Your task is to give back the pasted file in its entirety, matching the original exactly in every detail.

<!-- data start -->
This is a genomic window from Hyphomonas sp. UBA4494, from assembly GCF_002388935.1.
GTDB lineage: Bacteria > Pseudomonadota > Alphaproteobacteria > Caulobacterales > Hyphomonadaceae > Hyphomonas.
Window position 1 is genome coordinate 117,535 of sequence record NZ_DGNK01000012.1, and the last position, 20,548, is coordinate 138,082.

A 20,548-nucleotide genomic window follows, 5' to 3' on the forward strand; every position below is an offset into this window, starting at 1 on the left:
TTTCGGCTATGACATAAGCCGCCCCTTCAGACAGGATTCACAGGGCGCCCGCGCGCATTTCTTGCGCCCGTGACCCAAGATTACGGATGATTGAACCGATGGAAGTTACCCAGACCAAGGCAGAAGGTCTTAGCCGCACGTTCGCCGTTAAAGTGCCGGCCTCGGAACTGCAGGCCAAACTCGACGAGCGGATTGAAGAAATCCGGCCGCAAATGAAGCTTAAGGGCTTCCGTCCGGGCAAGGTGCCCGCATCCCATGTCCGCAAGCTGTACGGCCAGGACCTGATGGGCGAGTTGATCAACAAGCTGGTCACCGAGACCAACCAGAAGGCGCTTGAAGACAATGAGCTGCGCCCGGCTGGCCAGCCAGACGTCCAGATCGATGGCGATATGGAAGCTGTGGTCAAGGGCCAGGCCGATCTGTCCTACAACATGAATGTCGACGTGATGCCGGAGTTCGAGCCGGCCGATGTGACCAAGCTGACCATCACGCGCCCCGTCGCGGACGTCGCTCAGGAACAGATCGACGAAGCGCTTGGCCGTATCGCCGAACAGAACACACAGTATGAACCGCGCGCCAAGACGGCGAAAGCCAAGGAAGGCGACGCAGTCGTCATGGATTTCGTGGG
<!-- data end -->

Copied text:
This is a genomic window from Hyphomonas sp. UBA4494, from assembly GCF_002388935.1.
GTDB lineage: Bacteria > Pseudomonadota > Alphaproteobacteria > Caulobacterales > Hyphomonadaceae > Hyphomonas.
Window position 1 is genome coordinate 117,535 of sequence record NZ_DGNK01000012.1, and the last position, 20,548, is coordinate 138,082.

A 20,548-nucleotide genomic window follows, 5' to 3' on the forward strand; every position below is an offset into this window, starting at 1 on the left:
TTTCGGCTATGACATAAGCCGCCCCTTCAGACAGGATTCACAGGGCGCCCGCGCGCATTTCTTGCGCCCGTGACCCAAGATTACGGATGATTGAACCGATGGAAGTTACCCAGACCAAGGCAGAAGGTCTTAGCCGCACGTTCGCCGTTAAAGTGCCGGCCTCGGAACTGCAGGCCAAACTCGACGAGCGGATTGAAGAAATCCGGCCGCAAATGAAGCTTAAGGGCTTCCGTCCGGGCAAGGTGCCCGCATCCCATGTCCGCAAGCTGTACGGCCAGGACCTGATGGGCGAGTTGATCAACAAGCTGGTCACCGAGACCAACCAGAAGGCGCTTGAAGACAATGAGCTGCGCCCGGCTGGCCAGCCAGACGTCCAGATCGATGGCGATATGGAAGCTGTGGTCAAGGGCCAGGCCGATCTGTCCTACAACATGAATGTCGACGTGATGCCGGAGTTCGAGCCGGCCGATGTGACCAAGCTGACCATCACGCGCCCCGTCGCGGACGTCGCTCAGGAACAGATCGACGAAGCGCTTGGCCGTATCGCCGAACAGAACACACAGTATGAACCGCGCGCCAAGACGGCGAAAGCCAAGGAAGGCGACGCAGTCGTCATGGATTTCGTGGG